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School of Social Work devotes daylong event to race relations

Annual All School Day focuses on ‘Race Relations in the 21st Century: Is It Just a Black and White Issue?’

With incidents of unarmed black men being killed by police officers refueling the “race conversation,” the USC School of Social Work focused its annual All School Day event on the theme “Race Relations in the 21st Century: Is It Just a Black and White Issue?”

“We now have a black president, and one of the wealthiest women in America is also black,” said Cherrie Short, associate dean of global and community initiatives, as the conversation began at Bovard Auditorium on Feb. 25. “Does this then mean that overall life chances have improved in society for people of color and their communities, or are we locked into a system that is very difficult to dismantle because of the past history?”

All School Day discussion

Cherrie Short leads a discussion with Manuel Pastor, center, and Jody Armour. (Photo/Andrew Taylor)

All School Day began in 1992 after racial tensions sparked the Los Angeles riots. Each year since, the School of Social Work has brought people together to discuss how society can better communicate across differences in race, gender, sexual orientation, religion, age, social class and disability.

The new majority

“Regardless of what their exterior looks like or what their heritage is, we all want the same things. We have the same issues and the same challenges because we live in the same neighborhoods,” said Aja Brown, who is only the second African-American mayor of Compton and who has a Master of Planning degree from USC.

Citing the rapidly increasing numbers of ethnic and racial minorities in the United States, she urged an action plan for change.

“The new majority will have the same choice to make – whether or not to continue the cycle of exclusion and hate,” she said. “It’s going to be an all hands-on-deck approach, and the key caveat can’t be race again. We have to do better.”

USC professor Manuel Pastor, who studies demographic change and social justice, reminded the social work audience that healthful communication is key.

“We need to create spaces where we can be honest with one another,” he said. “We always need to act as if ‘the other’ is there, even if ‘the other’ is not. We need to speak and act with integrity, honesty and courage, and move this needle forward on social justice and race relations.”

Come together

USC Gould Professor Jody Armour mentioned that the tenets of his 1997 book, Negrophobia and Reasonable Racism: The Hidden Costs of Being Black in America, still hold true today – that it is not reasonable to judge an entire group by the actions of a few.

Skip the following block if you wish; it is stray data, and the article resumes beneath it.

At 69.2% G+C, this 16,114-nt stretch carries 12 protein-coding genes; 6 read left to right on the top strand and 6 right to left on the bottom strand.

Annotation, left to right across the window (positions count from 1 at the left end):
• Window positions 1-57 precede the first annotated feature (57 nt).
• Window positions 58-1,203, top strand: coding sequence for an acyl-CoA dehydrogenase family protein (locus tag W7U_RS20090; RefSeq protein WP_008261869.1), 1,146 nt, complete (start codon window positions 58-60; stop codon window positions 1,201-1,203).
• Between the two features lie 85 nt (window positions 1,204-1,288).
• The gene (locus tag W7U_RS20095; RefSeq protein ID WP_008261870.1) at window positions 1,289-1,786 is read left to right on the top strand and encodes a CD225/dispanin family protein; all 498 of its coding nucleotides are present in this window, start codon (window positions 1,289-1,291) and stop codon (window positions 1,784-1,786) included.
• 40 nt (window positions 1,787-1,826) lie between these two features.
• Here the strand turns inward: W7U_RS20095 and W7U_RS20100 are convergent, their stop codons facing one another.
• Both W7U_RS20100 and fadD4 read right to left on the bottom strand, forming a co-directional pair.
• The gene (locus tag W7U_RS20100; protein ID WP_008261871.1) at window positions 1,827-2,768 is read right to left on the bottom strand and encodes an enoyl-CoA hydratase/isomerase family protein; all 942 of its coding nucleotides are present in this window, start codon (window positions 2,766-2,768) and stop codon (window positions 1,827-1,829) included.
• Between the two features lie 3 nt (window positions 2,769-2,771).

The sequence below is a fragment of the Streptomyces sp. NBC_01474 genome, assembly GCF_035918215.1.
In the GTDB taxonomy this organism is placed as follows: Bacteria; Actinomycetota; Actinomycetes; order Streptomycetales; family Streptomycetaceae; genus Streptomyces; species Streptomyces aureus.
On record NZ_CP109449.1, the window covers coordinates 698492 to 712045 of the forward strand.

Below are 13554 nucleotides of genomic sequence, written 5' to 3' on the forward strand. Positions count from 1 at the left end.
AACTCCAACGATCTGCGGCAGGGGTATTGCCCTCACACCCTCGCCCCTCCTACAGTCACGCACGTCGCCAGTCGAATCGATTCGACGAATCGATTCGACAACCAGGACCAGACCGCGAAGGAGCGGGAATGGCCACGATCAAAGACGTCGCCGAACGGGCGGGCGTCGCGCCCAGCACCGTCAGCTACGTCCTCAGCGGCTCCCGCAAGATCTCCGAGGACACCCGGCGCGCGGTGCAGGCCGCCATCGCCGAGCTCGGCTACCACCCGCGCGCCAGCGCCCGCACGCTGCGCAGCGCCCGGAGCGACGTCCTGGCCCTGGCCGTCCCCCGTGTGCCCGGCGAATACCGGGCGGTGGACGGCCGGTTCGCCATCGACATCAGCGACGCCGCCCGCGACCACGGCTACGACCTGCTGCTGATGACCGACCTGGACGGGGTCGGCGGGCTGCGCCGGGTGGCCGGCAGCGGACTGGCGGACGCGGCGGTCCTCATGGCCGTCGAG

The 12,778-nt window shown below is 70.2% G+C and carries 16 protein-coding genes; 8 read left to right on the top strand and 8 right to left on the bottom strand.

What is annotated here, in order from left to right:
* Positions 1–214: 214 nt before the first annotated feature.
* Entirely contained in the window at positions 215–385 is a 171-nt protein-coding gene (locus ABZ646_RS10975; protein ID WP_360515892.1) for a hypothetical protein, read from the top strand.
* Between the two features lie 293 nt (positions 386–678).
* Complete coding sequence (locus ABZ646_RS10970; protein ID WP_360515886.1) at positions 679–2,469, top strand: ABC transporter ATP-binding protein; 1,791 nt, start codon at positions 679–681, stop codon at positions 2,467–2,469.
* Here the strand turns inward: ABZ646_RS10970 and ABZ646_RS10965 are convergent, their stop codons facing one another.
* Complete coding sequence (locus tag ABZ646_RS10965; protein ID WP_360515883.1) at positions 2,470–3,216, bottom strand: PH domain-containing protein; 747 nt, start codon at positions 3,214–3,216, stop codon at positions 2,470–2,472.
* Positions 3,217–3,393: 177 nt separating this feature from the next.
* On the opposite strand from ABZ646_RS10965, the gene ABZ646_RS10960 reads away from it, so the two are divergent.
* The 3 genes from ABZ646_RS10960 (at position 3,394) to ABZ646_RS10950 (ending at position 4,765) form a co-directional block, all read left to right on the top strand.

“Ain’t nothing changed but the year,” he said.

He implored the audience not to look for blame but to come together to combat discrimination.

“We need to stop looking for culprits when it comes to discrimination and start approaching discrimination as a public health problem that we’re all subject to, we’re all collectively responsible for, and we collectively approach the solution to this problem,” he said.

The All School Day committee also honored Ralph Fertig, clinical professor at the School of Social Work, for a lifetime dedicated to social justice. Fertig, who as a Freedom Rider in the 1960s was jailed and beaten in Selma, Ala., for his efforts to integrate public buses, extolled USC for its commitment to diversity.

“We have a heritage at USC to stand up and fight for equality, for equity,” he said. “The articles of incorporation specified that all classes will be offered equally to women and to men in 1880, almost a century before Harvard University opened up to women. So USC has been at the forefront, and I’ve been proud to have been a part of USC.”

Continuing the conversation

The School of Social Work’s Student Organization also held an open-mic Social Justice Jam, where students and faculty shared their thoughts on diversity through performance. Dean Marilyn Flynn urged students to keep the event’s dialogue going.

“As the school has grown and become national in scope, now when we take up this topic, we’re thinking of the nation as a whole,” she said.

“You are a voice of 3,000 for social justice. It’s your responsibility to keep this dialogue going in the nation as a whole and to reinvent for ourselves what Martin Luther King Jr. started.”

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